News ‘It’s not an enemy you can see’: ICU nurses open up about working on the COVID ward

‘It’s not an enemy you can see’: ICU nurses open up about working on the COVID ward

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Australia’s ICU nurses are in the biggest fight they have ever had.

The enemy is invisible, swift and deadly.

Across the world, COVID-19 has killed thousands of their colleagues.

Now ICU nurses from across Sydney are opening up about what it’s like working on the wards with COVID patients.

They’re pleading with Australians to fight off their pandemic fatigue and take it seriously.

The city is struggling under the weight of the current outbreak, and the rest of the nation is waiting patiently to see how far incursions may have spread.

Concerned that people are not taking the virus as seriously as they need to, ICU nurse Lauren is speaking out.

“People are numb to it. There is a lot of COVID fatigue where people are just like ‘oh another lockdown’,” Lauren said, speaking to TND under a pseudonym.

COVID nurses ‘the last face patients see’

Australians have forgotten how deadly the virus is, and what will happen to the community if it takes off, Lauren said.

“People don’t understand it. I think it’s just that people are immune to [hearing about] it and I think it’s because we haven’t been overwhelmed by the virus,” she said.

The shifts on the wards are long – they last for 12 hours.

When the nurses arrive, they change into surgical scrubs before putting on their PPE. There’s a spotter in the room to make sure the protective equipment doesn’t move or come loose.

If patients are ventilated and stable, nurses will visit them every four hours, to minimise their contact with them.

They use iPads to contact the patients’ families via Skype, sometimes for the last time.

“We try to make it as human as possible, but you’re the last face in a mask someone sees as they pass away,” Lauren said.

Between them, nurses share jokes about looking after each other if they catch it.

By the end of the shift, the PPE is heavy and painful. Their skin is dry and sore; they have permanent incisions on their faces from the masks.

It’s exhausting.

Nurses working on coronavirus wards
Patients who die of COVID-19 hospitals die alone, without family – the last face they might see is that of their nurse. Photo: Getty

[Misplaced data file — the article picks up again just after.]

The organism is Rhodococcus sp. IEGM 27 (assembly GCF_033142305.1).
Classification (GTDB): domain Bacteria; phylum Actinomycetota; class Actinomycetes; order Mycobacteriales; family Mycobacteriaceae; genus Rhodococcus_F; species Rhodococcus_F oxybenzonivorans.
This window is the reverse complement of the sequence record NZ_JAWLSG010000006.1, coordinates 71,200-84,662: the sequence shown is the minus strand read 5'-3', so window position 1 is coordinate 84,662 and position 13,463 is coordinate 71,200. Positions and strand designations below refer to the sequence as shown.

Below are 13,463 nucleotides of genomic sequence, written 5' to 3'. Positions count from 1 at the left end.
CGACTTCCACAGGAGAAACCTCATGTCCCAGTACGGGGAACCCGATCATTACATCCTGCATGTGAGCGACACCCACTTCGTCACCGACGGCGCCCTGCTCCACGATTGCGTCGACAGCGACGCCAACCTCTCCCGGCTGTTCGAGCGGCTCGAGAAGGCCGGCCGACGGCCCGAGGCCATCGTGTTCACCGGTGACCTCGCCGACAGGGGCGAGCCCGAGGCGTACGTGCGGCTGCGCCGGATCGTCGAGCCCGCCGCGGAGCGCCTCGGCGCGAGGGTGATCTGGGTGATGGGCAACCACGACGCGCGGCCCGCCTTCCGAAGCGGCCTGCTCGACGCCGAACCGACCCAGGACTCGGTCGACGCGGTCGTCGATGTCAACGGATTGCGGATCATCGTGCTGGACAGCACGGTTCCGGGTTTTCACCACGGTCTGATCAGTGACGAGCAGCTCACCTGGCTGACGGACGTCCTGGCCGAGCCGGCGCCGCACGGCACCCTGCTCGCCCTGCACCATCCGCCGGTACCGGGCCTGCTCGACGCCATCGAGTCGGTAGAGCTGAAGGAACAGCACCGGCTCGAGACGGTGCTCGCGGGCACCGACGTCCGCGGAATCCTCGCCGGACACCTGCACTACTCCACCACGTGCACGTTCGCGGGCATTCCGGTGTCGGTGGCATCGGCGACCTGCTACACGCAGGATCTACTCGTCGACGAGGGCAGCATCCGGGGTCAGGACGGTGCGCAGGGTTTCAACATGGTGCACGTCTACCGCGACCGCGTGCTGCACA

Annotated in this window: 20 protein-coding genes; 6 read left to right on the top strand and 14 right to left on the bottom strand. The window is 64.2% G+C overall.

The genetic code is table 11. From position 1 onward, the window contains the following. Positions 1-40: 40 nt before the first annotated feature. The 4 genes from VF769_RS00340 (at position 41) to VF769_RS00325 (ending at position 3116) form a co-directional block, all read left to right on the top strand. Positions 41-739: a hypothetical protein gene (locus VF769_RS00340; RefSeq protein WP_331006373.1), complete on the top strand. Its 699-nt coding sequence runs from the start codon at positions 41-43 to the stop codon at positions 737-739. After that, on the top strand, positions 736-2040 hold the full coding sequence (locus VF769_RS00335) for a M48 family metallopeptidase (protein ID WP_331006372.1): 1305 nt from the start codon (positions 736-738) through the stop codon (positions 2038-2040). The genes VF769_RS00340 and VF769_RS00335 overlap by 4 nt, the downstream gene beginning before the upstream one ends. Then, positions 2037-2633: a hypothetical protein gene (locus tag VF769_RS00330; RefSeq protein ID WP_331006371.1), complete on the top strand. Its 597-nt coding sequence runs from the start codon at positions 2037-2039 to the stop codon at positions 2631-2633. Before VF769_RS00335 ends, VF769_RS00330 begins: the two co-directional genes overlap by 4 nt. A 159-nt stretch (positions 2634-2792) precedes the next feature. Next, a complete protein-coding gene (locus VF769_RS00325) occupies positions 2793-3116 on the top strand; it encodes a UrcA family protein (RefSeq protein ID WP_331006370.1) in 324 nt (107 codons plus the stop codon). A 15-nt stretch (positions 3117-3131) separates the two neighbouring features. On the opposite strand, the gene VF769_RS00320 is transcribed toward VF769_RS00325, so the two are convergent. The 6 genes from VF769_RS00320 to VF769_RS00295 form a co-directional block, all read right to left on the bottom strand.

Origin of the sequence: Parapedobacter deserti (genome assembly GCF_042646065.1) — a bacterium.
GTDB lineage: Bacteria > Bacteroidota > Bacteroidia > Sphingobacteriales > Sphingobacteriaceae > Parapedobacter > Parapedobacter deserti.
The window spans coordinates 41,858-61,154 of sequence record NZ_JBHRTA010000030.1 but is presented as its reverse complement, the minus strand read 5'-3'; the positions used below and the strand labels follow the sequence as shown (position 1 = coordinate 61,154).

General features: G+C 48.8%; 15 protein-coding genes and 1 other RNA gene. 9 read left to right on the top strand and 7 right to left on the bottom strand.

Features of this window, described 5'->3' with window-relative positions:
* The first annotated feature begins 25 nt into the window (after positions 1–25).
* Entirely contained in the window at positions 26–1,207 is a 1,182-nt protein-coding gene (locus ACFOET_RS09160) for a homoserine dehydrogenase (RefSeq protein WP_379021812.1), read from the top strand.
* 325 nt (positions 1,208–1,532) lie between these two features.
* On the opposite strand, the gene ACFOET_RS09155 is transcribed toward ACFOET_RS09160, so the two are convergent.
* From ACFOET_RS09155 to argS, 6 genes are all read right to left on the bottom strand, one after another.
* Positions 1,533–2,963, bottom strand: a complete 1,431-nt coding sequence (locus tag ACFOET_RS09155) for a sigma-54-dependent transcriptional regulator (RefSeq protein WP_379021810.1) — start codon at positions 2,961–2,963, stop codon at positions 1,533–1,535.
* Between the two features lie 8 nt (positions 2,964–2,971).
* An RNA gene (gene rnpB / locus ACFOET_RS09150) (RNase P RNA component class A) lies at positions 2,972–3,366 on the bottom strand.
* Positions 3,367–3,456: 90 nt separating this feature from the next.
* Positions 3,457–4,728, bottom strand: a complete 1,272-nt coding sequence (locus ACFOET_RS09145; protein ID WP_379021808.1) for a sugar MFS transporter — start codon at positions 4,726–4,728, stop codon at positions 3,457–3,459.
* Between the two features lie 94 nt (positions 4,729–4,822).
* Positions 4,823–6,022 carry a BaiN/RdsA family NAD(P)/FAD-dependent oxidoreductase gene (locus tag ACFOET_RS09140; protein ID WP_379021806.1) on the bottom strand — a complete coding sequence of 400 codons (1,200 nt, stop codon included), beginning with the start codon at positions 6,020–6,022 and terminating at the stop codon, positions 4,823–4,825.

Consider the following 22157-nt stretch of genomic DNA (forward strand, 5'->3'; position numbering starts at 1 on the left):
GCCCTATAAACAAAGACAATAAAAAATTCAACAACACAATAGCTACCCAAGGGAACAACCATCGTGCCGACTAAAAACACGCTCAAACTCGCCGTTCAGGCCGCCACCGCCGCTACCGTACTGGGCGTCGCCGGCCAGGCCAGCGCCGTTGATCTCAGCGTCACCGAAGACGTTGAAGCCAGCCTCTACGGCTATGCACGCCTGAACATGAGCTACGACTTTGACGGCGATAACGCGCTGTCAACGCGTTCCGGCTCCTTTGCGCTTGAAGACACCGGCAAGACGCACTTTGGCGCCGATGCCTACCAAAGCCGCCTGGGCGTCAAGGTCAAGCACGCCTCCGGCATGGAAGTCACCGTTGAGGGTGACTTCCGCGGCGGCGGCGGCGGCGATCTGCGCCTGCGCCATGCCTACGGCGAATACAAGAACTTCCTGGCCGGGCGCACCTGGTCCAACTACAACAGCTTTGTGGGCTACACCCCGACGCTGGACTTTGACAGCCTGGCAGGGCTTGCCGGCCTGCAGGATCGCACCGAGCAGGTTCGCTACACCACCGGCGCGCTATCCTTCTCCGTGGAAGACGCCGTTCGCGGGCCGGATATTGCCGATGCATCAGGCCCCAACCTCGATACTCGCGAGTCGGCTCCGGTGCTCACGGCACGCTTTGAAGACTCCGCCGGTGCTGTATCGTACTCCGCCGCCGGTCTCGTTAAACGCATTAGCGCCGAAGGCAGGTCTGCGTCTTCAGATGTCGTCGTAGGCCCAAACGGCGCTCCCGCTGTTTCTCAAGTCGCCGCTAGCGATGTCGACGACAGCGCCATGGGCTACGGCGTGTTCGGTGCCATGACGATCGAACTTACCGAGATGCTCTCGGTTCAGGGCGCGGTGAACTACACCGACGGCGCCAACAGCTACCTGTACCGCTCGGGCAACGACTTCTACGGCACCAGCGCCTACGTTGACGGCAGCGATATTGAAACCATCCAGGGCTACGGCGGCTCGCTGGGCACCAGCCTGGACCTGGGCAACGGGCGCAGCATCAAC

The nurses wash down thoroughly, go home, throw their clothes straight into the washing machine and shower again.

Every shift, Lauren says, they take home the fear they’re bringing COVID back into their households, to their families and communities.

“Even though I’m vaccinated I’m still concerned about bringing COVID home to my family,” she said.

“You get scared. I worry for my kids. I worry what I might bring home.

“It’s like going into a war. It’s not an enemy you can see and it’s not a battle we really know how to fight.

“When I was at university, there was no ‘pandemic 101’. At least a soldier is trained, but we were not trained in this.”

She said the pace of the vaccine rollout was frustrating, as was the hesitation in parts of the community to get it.

Across New South Wales, hospitals are preparing to suspend elective surgery as the number of people admitted with COVID increases.

They’re preparing for surge capacity, with whole wards becoming COVID zones and where all staff wear PPE.

Lauren said they are prepared: The hospital has put in place good procedures, but at the end of the day, the community and governments need to work together to stop the virus from transmitting.

“I don’t want that for the people we care for, that we are put into a situation where we’re overrun,” she said.

The fact that she will see more of the virus’ impacts than most Australians is not lost on her. It’s a risk she is willing to make.

“We’re not doing this for ourselves, we’re doing it for the community,” she said.

But one that comes with serious consequences if she catches it.

“We don’t get danger money. We don’t get a gold card after this. If we get sick, we get sick for life.”

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